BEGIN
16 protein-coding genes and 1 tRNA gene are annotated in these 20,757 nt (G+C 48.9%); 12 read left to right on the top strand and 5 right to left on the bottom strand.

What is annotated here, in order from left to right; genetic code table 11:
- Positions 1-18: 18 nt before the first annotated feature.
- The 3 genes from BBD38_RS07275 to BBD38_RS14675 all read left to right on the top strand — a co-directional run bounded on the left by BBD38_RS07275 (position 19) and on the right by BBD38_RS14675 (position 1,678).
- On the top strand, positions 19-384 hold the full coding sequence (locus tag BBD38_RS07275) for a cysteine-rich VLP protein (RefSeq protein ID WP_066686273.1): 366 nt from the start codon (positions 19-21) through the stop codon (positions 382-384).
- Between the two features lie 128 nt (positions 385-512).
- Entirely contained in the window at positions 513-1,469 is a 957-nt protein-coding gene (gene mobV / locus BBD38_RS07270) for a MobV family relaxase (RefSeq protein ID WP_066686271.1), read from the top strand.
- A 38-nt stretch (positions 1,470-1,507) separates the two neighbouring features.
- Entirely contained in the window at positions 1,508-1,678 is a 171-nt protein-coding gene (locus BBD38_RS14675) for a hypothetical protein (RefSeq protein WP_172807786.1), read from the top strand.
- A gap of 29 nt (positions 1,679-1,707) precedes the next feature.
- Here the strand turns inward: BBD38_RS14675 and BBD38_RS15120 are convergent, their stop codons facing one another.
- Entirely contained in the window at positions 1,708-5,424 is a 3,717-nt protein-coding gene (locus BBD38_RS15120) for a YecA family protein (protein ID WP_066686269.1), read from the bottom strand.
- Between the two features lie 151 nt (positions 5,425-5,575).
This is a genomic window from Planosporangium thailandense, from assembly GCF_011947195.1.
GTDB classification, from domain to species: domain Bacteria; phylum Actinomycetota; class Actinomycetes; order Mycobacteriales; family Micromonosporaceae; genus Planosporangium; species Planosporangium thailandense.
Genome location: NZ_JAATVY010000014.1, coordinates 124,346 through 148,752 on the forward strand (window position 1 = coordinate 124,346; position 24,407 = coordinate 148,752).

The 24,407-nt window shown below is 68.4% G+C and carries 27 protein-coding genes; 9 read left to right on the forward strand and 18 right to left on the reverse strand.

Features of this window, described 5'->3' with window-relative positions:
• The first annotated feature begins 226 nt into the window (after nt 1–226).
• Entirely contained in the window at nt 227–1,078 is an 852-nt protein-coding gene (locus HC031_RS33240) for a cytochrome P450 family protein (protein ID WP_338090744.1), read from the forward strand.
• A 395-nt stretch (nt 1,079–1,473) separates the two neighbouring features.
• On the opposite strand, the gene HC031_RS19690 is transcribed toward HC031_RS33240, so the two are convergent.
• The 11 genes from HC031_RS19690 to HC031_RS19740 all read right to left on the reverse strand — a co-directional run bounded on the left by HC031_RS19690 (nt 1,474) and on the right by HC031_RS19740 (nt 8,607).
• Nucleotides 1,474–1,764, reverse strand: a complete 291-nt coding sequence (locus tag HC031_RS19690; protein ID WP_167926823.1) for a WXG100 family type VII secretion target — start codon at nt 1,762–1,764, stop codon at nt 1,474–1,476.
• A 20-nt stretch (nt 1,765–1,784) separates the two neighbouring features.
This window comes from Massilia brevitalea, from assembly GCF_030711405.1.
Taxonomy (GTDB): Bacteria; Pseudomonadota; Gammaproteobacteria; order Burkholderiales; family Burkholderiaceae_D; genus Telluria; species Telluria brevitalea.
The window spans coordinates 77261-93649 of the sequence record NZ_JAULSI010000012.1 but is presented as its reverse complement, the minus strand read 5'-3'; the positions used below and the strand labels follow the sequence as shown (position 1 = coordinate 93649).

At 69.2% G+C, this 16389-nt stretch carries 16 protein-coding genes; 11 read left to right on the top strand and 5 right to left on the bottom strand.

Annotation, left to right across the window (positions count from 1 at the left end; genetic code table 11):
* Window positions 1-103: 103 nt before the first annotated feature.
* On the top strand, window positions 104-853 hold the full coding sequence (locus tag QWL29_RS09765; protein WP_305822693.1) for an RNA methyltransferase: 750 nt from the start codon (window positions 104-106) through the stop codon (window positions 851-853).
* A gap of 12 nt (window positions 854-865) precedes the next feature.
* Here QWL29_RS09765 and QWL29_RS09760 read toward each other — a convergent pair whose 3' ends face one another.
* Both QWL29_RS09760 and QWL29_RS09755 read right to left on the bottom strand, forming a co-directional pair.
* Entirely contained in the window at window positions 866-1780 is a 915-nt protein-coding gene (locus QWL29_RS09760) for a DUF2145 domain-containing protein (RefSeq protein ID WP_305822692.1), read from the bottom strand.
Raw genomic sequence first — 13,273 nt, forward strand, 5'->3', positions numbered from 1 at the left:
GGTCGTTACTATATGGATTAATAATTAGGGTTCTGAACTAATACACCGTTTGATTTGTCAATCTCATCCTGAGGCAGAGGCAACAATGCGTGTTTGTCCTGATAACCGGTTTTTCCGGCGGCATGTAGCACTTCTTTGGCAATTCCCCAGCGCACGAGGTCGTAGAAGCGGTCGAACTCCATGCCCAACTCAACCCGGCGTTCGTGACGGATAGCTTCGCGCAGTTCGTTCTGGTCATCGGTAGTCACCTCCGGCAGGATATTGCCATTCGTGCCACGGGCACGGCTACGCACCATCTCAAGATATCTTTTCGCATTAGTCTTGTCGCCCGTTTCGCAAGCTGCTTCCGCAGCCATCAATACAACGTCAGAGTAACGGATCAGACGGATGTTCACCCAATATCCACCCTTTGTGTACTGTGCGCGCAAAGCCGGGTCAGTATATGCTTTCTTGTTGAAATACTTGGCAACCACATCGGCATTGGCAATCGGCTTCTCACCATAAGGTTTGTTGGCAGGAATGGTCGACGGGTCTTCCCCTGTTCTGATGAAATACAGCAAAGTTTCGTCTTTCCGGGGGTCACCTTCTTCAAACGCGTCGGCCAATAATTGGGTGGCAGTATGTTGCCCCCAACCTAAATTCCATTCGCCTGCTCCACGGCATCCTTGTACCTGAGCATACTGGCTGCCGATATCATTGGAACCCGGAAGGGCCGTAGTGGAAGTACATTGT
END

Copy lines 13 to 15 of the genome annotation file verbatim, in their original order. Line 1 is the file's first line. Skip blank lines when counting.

- Between the two features lie 151 nt (positions 5,425-5,575).
This is a genomic window from Planosporangium thailandense, from assembly GCF_011947195.1.
GTDB classification, from domain to species: domain Bacteria; phylum Actinomycetota; class Actinomycetes; order Mycobacteriales; family Micromonosporaceae; genus Planosporangium; species Planosporangium thailandense.